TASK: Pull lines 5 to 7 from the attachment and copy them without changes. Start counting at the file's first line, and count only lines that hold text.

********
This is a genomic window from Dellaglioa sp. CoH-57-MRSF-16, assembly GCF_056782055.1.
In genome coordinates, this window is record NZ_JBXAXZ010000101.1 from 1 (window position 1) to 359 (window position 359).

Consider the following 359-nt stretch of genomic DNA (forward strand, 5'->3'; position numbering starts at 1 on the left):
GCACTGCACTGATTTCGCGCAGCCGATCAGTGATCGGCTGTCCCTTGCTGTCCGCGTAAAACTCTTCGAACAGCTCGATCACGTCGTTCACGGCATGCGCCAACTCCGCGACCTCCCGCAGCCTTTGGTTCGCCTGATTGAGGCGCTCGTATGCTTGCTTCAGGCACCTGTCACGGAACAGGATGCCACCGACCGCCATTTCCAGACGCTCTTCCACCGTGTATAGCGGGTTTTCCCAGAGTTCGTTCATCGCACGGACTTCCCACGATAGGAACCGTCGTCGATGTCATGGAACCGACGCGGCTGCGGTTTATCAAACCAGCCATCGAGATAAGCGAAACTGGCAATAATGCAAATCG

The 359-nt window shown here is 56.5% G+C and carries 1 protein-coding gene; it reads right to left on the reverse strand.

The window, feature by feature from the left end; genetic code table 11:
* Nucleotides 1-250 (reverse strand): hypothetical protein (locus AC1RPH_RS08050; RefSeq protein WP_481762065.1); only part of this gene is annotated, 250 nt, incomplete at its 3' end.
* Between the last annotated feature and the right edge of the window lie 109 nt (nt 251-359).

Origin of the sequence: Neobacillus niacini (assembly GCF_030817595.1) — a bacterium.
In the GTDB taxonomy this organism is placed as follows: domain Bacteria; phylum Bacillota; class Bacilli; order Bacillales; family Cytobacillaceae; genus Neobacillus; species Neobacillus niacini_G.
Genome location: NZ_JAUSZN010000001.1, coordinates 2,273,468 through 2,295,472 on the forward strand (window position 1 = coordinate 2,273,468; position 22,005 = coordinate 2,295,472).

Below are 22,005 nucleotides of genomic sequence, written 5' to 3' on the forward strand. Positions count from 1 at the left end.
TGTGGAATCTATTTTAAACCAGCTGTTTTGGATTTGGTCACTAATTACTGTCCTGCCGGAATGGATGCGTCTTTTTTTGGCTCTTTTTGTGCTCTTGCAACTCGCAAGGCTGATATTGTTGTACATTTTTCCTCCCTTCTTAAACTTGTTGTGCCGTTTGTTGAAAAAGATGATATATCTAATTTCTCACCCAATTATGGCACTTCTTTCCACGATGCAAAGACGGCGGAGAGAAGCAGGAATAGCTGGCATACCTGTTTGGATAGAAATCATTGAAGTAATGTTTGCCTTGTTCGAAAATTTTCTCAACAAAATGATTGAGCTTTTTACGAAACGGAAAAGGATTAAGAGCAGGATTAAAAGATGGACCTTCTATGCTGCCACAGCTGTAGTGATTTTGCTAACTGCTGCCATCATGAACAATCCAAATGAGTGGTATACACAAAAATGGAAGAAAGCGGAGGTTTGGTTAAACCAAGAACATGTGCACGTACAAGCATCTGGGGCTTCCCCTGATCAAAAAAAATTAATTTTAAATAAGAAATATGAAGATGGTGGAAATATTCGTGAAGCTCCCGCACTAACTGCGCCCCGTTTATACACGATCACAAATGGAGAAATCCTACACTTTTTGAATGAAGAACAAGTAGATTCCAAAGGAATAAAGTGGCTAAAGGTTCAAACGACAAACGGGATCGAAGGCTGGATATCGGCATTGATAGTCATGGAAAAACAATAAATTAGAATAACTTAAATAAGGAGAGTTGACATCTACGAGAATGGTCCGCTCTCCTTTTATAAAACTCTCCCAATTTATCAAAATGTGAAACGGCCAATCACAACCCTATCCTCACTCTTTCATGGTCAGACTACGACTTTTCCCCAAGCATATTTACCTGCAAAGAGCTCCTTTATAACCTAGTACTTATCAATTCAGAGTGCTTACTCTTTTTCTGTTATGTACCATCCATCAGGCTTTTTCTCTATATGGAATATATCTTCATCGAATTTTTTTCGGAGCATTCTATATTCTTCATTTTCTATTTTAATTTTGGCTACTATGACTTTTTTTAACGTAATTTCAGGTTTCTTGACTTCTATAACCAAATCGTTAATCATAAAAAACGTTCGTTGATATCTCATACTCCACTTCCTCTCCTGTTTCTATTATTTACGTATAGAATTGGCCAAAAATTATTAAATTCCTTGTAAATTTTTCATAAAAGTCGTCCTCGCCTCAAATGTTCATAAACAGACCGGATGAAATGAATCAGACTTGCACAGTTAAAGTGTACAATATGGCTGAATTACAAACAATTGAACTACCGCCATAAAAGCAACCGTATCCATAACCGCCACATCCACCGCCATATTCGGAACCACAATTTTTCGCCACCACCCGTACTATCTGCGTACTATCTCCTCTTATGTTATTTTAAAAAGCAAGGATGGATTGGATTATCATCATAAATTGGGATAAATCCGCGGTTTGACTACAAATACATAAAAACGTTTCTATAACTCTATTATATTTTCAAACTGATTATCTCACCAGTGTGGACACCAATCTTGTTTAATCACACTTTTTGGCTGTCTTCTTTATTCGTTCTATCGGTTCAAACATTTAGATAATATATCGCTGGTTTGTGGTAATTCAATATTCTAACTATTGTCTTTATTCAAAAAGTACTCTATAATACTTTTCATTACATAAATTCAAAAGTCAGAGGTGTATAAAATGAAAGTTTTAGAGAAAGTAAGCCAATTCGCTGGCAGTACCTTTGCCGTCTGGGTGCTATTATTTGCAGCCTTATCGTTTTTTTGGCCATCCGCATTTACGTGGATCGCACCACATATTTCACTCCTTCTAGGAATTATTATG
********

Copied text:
The 359-nt window shown here is 56.5% G+C and carries 1 protein-coding gene; it reads right to left on the reverse strand.

The window, feature by feature from the left end; genetic code table 11:
* Nucleotides 1-250 (reverse strand): hypothetical protein (locus AC1RPH_RS08050; RefSeq protein WP_481762065.1); only part of this gene is annotated, 250 nt, incomplete at its 3' end.